Thinking about Cave of Forgotten Dreams reminded me of a movie that's really never left me since I saw it. It's not a movie about horses any more than Cave of Forgotten Dreams is about horses, but horses appear in Michael Clayton just as powerfully as they appeared in Herzog's documentary. And two years after seeing it, I still think of those horses.
Michael Clayton is an interesting and complex legal thriller starring George Clooney and Tilda Swinton. Among its plot points are a lawyer who may or may not have had a nervous breakdown, a defense attorney who may or may not be corrupt, a death that may or may not have been a suicide, and a car explosion that may or may not have been intentional. Clooney plays the title character, an attorney with a gambling problem who's been working as the "fixer" for a high-powered New York law firm. He's called in to clean up messes caused by clients or members of the firm. Because his own life is a wreck, he can hardly judge the lives of those he bails out of ugly situations, but it's wearying work.
Michael Clayton depends on a four-day flashback that makes up most of the film. That flashback begins during a scene with horses and we return to the same horses when the story has caught up to the present day. It's a simple scene. The tired, burned-out Michael Clayton pulls over on a country road and gets out of his car when his attention is drawn to a hillside. He walks up the hill. There, three haltered horses stand side by side at the corner of their pasture. He approaches them, lifting his arms a little, palm up as if to tell them he won't harm them, and then he just stands there, looking at them. They look at him (and they really do). The camera cuts to each horse's face, then pans across them as a group. There's an occasional cut back to Clayton, whose expression is that of a troubled man seeking solace, understanding, redemption, peace.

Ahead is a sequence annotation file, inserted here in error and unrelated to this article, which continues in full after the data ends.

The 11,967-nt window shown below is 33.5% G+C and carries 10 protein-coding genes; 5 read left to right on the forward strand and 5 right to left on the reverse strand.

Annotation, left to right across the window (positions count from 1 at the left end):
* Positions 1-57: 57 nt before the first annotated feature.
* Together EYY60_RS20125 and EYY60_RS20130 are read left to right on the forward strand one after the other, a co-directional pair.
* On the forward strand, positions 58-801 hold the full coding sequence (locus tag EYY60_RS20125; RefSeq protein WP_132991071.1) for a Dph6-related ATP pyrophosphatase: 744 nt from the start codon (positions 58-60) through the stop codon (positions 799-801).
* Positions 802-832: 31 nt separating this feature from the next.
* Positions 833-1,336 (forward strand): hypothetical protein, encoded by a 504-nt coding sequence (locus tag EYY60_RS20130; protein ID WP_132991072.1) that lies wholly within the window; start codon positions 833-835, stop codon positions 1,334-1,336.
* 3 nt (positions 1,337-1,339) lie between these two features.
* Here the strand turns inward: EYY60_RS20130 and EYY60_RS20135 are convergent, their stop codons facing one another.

The thing is, I don't know if the horses were in the original script or they were added by the director. What I'm sure of, though, is that whoever included them knew something about horses. It's why they chose to use them rather than, say, deer. It seems to me they knew that looking eye to eye at horses can strip you back to yourself if you've added too many layers or bring you back to yourself if you've forgotten who you are.
Sometimes I just step back from my mare and I look at her. She looks at me. I look at her. I don't do it enough, but I do it. Each time, I get that subtle recalibration that reminds me who I am, whether I like it or not. That's exactly what happens in Michael Clayton, and that's why I'll always think of it as a horse movie.